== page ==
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Wandering the galleries, our visitors enjoy discovering the latest additions to the museum’s collections. However, the discoveries often begin before newly acquired works are ever installed. When a new work arrives, together our curators and conservators begin extensive research as well as cleaning and preservation work that deepen their collective knowledge of an artist and a work of art. A recently completed conservation project on a new acquisition unearthed incredible findings and understandings.
For five years Dean Yoder, conservator of paintings, pored over a suite of five monumental paintings the museum acquired in 2003. Painted by French artist Charles Meynier in the last years of the 18th century, Apollo and the Muses depict the classical Greek muses of epic and lyrical poetry, eloquence, history, and astronomy. The worksnow appear in their full glory in the Cutler gallery in the museum's 1916 building, featuring neo-classical paintings and sculpture.
The paintings were originally commissioned by François Boyer-Fonfrède, a wealthy textile merchant, for a grand gallery in his large townhouse in Toulouse, France. However, after Boyer-Fonfrède went bankrupt, the paintings were purchased by General de Castella and moved in 1824 to his castle in Wallenried, Switzerland, where they remained for nearly 180 years. A wing specifically designed to exhibit the paintings was added to the castle in anticipation of the arrival of the oversized works. The French art historian Dr. Isabelle Mayer-Michalon rediscovered the paintings during research for her doctoral thesis. She considers these five paintings to be among Meynier’s greatest masterpieces.
When Yoder was introduced to the paintings, they showed signs of neglect. Fluctuations in temperature and humidity at the castle caused cracking in the paintings’ surfaces, and over time the sheer weight of the canvases caused the tacking edges to deteriorate and pull away from their stretchers, creating large drape-like buckles. Most of the paintings also exhibited various degrees of “traction crackle,” where a paint layer on the surface shrinks faster than a layer underneath, resulting in wide cracks revealing the underlying paint layer of a different color. Original hand-carved frames, though intact, also needed a great deal of conservation work to address deterioration of their gesso and gold.
All of the paintings needed reduction of their varnish layers, which had grown dull and discolored to a brownish-orange tinge over time. Images of the paintings before conservation reveal dark, dull, and murky areas of the compositions, as if the muses were stepping out of a dense fog. Meynier’s rich color harmonies, flowing brushwork in the muses’ clothing, and symbolic images were buried under the murky varnish and grime.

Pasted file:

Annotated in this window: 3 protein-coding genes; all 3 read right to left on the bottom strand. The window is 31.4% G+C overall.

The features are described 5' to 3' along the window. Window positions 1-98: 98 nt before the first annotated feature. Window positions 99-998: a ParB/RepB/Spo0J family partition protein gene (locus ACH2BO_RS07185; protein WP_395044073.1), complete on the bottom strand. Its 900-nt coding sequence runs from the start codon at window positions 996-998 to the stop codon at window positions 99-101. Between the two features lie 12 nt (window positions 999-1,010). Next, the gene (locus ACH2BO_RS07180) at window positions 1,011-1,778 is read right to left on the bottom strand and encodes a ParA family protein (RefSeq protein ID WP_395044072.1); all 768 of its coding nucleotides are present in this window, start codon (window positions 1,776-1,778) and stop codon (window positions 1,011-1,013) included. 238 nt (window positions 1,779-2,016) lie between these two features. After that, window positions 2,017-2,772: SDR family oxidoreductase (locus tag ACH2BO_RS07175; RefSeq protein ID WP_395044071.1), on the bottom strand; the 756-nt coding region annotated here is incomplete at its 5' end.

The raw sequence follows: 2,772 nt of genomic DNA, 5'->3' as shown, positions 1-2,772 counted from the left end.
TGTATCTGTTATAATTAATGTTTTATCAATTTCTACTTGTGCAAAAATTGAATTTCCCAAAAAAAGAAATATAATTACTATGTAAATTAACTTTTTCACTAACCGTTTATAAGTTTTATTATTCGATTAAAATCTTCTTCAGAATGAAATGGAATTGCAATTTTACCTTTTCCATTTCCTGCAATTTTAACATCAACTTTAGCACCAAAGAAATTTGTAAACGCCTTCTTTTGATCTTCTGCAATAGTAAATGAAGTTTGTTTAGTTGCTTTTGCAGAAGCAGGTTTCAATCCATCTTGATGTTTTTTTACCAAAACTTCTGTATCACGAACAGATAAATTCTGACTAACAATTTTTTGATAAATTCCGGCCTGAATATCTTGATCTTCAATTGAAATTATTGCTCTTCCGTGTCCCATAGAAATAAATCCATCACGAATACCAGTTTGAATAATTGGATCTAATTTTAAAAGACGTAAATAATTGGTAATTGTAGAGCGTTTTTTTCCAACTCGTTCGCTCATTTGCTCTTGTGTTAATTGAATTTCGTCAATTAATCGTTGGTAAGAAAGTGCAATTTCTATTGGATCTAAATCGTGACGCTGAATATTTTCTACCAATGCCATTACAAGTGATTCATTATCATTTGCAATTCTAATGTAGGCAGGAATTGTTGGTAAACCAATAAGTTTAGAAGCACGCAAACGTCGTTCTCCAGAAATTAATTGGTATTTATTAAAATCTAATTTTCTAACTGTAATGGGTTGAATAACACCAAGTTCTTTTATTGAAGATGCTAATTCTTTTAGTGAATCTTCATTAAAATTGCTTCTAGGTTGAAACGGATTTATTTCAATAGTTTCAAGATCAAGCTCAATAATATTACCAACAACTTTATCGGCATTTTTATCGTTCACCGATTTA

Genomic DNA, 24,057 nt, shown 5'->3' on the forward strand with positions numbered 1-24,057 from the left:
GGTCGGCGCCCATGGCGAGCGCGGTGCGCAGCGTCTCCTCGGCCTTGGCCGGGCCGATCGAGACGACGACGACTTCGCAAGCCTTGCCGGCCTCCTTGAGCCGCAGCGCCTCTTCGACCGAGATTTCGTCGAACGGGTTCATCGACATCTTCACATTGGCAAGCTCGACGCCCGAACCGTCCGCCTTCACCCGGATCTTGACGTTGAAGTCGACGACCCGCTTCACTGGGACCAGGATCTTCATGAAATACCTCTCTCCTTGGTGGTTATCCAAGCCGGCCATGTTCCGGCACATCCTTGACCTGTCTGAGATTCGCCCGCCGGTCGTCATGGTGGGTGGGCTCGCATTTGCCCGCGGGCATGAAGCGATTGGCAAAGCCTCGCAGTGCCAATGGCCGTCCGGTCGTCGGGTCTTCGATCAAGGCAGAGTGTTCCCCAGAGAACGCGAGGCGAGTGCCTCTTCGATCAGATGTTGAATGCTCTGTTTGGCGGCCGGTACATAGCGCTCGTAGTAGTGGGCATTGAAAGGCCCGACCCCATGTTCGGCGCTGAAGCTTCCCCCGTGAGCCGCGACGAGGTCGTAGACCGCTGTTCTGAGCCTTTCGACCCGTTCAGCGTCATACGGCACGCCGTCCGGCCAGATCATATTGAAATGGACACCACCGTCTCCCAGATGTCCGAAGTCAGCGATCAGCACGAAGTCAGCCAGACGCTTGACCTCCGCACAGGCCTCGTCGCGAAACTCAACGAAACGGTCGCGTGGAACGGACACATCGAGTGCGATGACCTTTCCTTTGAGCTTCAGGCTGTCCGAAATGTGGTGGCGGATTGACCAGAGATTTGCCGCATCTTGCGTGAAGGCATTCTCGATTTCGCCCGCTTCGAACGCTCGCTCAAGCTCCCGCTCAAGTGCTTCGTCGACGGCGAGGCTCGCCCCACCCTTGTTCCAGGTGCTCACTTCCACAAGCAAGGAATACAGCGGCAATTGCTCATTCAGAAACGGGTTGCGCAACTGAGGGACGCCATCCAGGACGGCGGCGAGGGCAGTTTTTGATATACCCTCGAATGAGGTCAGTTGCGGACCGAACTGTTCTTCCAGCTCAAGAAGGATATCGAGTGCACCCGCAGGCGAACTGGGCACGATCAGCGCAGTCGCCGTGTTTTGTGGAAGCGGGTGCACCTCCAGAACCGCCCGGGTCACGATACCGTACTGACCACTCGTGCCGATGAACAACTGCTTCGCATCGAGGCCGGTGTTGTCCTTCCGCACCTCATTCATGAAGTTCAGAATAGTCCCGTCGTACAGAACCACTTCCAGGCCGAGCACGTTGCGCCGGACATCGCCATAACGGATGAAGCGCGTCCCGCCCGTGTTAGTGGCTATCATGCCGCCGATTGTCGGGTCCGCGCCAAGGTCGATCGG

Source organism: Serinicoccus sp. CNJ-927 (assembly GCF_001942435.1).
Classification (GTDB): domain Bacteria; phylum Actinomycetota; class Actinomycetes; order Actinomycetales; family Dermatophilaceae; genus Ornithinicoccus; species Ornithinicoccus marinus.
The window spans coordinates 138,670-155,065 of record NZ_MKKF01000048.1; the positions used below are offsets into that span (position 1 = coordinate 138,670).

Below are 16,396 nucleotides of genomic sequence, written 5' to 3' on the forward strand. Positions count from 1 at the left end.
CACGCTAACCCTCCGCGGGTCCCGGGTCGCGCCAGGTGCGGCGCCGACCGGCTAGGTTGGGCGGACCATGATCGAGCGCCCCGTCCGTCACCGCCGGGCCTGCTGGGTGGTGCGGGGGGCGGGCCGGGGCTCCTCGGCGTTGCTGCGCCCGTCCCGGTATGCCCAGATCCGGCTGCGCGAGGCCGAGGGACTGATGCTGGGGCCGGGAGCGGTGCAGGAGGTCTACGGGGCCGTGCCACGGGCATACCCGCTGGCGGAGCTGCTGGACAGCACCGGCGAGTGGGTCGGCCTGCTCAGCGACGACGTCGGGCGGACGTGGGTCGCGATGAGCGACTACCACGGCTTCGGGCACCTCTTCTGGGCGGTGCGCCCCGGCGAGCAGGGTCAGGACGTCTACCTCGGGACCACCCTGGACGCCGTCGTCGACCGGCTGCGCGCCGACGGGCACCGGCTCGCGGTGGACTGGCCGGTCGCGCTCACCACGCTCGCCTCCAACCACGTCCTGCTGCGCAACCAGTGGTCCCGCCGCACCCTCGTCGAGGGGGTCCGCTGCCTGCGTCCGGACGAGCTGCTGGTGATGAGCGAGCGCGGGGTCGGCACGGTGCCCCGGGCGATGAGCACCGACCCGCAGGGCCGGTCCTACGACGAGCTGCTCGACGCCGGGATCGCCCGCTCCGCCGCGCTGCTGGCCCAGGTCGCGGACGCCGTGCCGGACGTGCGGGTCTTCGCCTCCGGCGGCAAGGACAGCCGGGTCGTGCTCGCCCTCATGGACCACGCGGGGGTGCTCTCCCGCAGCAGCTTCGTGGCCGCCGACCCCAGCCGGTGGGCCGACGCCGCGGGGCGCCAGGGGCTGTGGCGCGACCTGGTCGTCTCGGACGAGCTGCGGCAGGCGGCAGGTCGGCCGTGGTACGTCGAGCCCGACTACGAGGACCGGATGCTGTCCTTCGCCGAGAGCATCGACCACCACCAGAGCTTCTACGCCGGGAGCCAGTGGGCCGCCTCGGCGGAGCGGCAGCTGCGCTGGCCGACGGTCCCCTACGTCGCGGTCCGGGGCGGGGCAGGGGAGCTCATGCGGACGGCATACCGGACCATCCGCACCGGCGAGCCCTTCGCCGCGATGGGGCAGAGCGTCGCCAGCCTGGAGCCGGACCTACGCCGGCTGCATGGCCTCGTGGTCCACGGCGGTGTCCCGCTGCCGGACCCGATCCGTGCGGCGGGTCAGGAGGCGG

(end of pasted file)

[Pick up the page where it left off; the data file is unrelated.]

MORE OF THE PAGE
In Erato, Muse of Lyrical Poetry, a radical intervention was made by an artist on behalf of the owner in which a prudish white veil was painted over the body of Cupid many years after Meynier had died. This was evident during the examination and confirmed by the existence of a watercolor by the artist and an etching that documented the Salon of 1801, both showing that Cupid’s veil was not part of the original painting. Closer investigation and testing revealed beautifully intact original paint layers beneath the veil.
“The overpainting of Cupid was very crude,” explains Yoder. “It was very different from the hand of the artist. It had less crisp and distinct contours than Meynier’s other drapery and was on top of a varnish layer. We took cross-sections, and as we looked at the layering, we could see one very thick, aged amber-colored varnish coating below the ‘modesty drapery.’ It had probably aged for at least 75 years before Cupid’s drapery was added. Fortunately, the thick and brittle aged varnish made it feasible to remove.”
Working carefully under magnification, conservators spent well over a hundred hours mechanically removing the 180 square inches of overpainted veil. Scalpels were reshaped and constantly resharpened in order to carefully chip away the overpaint without harming the underlying original paint. Not only did Cupid emerge the way he was meant to be, the entire composition became more unified in Meynier’s flowing technique.
One of the more surprising results of the conservation has been the emergence of Meynier as a great colorist. His use of juxtaposed, muted complementary colors in draperies and skin tones create beautiful soft vibrancies that undulate throughout the entire suite of paintings.
“The most challenging aspect of this five-year project was to maintain the proper degree of cleaning and inpainting between all of the paintings, as the specific needs of each painting were being addressed. For this reason, paintings requiring the most work were paired and treated simultaneously with those needing less work,” says Yoder.
After living with these paintings for five years, spending thousands of hours inpainting, and bringing much passion to the project, Yoder expresses affection for them. “They are quite unique for an American museum; during my travels, I haven’t really seen anything that matches their scale and quality in this country.”
Dean Yoder joined the conservation staff at the Cleveland Museum of Art as the conservator of paintings in 2008. Before working at the museum, he operated a private conservation studio in the Cleveland area for 24 years.